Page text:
Battlestar Wiki talk:Requests for comment

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I object to this because this was not voted nor discussed. --Shane (T - C - E) 15:03, 20 March 2006 (CST)

The procedure is borrowed from Wikipedia, where it works very well. --Peter Farago 16:50, 20 March 2006 (CST)
So this is not Wikipedia as it was pointed before. We can do this all night until I need to go to bed, but I don't care. As long as my point gets accross that you are the only one who has a problem with me. No one yet has suppored your claim because they don't belive your correct and we been doing this back and forth for a while now. --Shane (T - C - E) 19:40, 20 March 2006 (CST)
So are portals. --Shane (T - C - E) 18:02, 20 March 2006 (CST)
I'm not objecting to portals. I'm objecting to you. --Peter Farago 18:16, 20 March 2006 (CST)
So you mind that I am taking on the project instead of yourself? Make up your mind. --Shane (T - C - E) 18:46, 20 March 2006 (CST)
I've made my objections quite plain at Battlestar Wiki talk:Portals. The fact that you have ignored them is the purpose of this RFC. --Peter Farago 18:49, 20 March 2006 (CST)
Make up your mind. First it's you don't like the Portal system idea now you are syaing you are all up for it, but you have a problem with me working on it. I didn't have a problem with anyone until you objected to me working on it. Everyone else liked the idea who is not an administrator because they are the people who visit the site the most. --Shane (T - C - E) 18:51, 20 March 2006 (CST)
Shane, in all honesty, I'm not sure how much clearer I can be. If anyone else needs me to clarify myself, I will be happy to do so at Battlestar Wiki talk:Requests for comment/Shane. --Peter Farago 19:25, 20 March 2006 (CST)

Since Shane himself, despite his initial objections to the use of RFCs, has submitted not one, but two RFCs recently (neither gaining the sufficient minimum acceptance, to my knowledge), there appears to be no further commentary on the matter of the use of RFCs at this time. Further changes to the use of RFCs should be added here, but as a new topic. --Spencerian 13:40, 16 June 2006 (CDT)

Comments on RFC Use

I just wanted to comment on the use of RFC's here at Battlewiki. This is a relatively small and informal community, so the use of such formal procedure around interacting with other users immediately sets off alarms for me. Reading the RFC template, that in an RFC "at least two people need to show that they tried to resolve a dispute with this user and have failed." So this isn't about one on one disputes. One on one interactions should happen on discussion pages, via email, or however else it takes to get your issues resolved. An RFC is far more like an intervention. By bringing an RFC a group of people are declaring that they have all tried to work out this issue with the person, but have failed to do so. Through the RFC the community can establish where the consensus really lies with regards to the disputed issue.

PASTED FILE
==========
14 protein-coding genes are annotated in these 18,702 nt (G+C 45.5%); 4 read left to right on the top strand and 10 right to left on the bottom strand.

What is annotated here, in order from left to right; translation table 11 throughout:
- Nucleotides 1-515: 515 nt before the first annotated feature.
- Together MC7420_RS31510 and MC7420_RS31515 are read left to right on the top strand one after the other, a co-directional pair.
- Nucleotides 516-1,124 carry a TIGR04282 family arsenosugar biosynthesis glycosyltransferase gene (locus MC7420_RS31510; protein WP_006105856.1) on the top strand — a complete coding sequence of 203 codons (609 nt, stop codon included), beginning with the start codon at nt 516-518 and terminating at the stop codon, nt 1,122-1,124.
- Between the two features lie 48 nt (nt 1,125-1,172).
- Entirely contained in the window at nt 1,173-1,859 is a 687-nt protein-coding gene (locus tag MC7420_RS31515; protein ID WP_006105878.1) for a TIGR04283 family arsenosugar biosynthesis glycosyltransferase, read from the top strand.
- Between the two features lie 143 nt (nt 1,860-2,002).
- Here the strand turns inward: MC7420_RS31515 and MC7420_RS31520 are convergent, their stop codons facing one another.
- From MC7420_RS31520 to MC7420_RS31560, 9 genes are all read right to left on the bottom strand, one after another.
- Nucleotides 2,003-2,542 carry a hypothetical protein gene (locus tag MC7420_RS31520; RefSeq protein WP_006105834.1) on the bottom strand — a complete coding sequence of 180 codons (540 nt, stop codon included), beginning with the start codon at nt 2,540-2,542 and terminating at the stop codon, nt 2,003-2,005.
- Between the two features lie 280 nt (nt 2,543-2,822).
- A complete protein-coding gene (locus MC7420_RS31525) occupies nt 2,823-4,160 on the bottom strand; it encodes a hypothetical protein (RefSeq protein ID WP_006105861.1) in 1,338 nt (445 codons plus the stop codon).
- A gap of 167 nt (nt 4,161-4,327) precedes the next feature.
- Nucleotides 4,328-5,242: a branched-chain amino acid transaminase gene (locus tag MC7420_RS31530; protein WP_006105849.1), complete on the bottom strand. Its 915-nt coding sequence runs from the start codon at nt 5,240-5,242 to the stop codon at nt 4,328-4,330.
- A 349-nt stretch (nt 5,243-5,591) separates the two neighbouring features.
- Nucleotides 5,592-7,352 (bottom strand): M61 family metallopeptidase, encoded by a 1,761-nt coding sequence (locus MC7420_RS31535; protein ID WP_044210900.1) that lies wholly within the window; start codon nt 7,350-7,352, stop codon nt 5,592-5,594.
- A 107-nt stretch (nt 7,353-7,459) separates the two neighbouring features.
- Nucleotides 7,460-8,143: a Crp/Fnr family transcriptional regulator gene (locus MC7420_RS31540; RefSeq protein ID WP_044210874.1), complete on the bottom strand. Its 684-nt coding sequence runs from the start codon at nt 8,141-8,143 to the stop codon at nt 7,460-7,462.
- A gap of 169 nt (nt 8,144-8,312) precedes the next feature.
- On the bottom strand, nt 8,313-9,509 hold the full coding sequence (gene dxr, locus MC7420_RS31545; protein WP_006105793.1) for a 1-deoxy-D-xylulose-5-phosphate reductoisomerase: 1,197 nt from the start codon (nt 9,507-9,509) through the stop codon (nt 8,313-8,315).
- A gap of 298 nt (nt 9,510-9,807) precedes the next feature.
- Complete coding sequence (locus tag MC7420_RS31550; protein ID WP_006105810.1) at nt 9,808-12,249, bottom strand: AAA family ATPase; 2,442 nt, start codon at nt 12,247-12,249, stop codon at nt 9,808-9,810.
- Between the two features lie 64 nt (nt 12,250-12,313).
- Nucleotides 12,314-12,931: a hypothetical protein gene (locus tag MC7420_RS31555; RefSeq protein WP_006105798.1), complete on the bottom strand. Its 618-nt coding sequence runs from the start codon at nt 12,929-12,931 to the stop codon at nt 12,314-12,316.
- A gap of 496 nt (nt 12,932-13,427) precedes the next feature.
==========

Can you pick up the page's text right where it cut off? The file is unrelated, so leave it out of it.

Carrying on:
RFC's should be rare. They represent a massive communications problem that shouldn't be common around here. They should probably be about an ongoing issue. One-time occurances shouldn't merit an RFC. If I got caught failing to distribute a bribe to the rest of the Ethics Committee, Spencerian shouldn't bring an RFC against me. He could just leave a note on my talk page, we could hash the issue out, and resolve it appropriately. An RFC would be more appropriate if Peter, Spencerian, Joe, Day, and Mop Boy all left notes politely asking for their cut, but I ignore or otherwise fail to respond to repeated attempts to resolve it. Especially if there are repeated instances of the offense, and the attempts to resolve the dispute.

The only way I can really envision something requiring an RFC is somebody willfully failing to cooperate with the other editors. Maybe they think "that's the way it should be." An RFC would show that the consensus disagrees, and that they should yield on that issue.

So to recap, I feel like an RFC is only merited for:

  1. continuious, ongoing issues
  2. that have been repeatedly attempted to be resolved
  3. by good-faith attempts from multiple users

Basically the RFC can help break a tie if one person is saying "is so, is so, is so" with their fingers in their ears and their eyes shut after several people have politely pointed out that it "is not." --Steelviper 14:13, 16 June 2006 (CDT)

What SV said. RFCs are done when a valid contributor(s) have a dispute with the larger body. New editors who willfully fail to cooperate are commonly vandals here, where blocks and bans are handled. Thanks for the clarification, SV. --Spencerian 15:06, 16 June 2006 (CDT)
Very well said. -- Joe Beaudoin So say we all - Donate 17:27, 16 June 2006 (CDT)
Maybe this clarification could/should be condensed into an addition to the official policy. --FrankieG 17:42, 16 June 2006 (CDT)

Updated Version

Not that we hope to use this again, but I've updated the policy with the processes on dealing with article disputes as well as user disputes, attempting to reflect what's been noted on this talk page (which I might archive just to save embarrassment for some). Since this is a major process, I added the cleanup tag, and need all admins to chime in, adjust, and augment this so that the technical and procedural Ps and Qs are clear in the process. I used Wikipedia's policy as well to flesh things out. Have at it. -- Spencerian 15:33, 20 April 2007 (CDT) (Talk - Contrib Skillz - Edit Skillz)

I've begun by adding the input boxes as well as cleaning up the directions on how to properly file the RFC. -- Joe Beaudoin So say we all - Donate 18:51, 20 April 2007 (CDT)
I've done my usual quick typo and grammar fixes. It reads pretty well. The optimist in me hopes that this will be very, very rarely needed, but it is good that it is in place. JubalHarshaw 09:47, 15 May 2007 (CDT)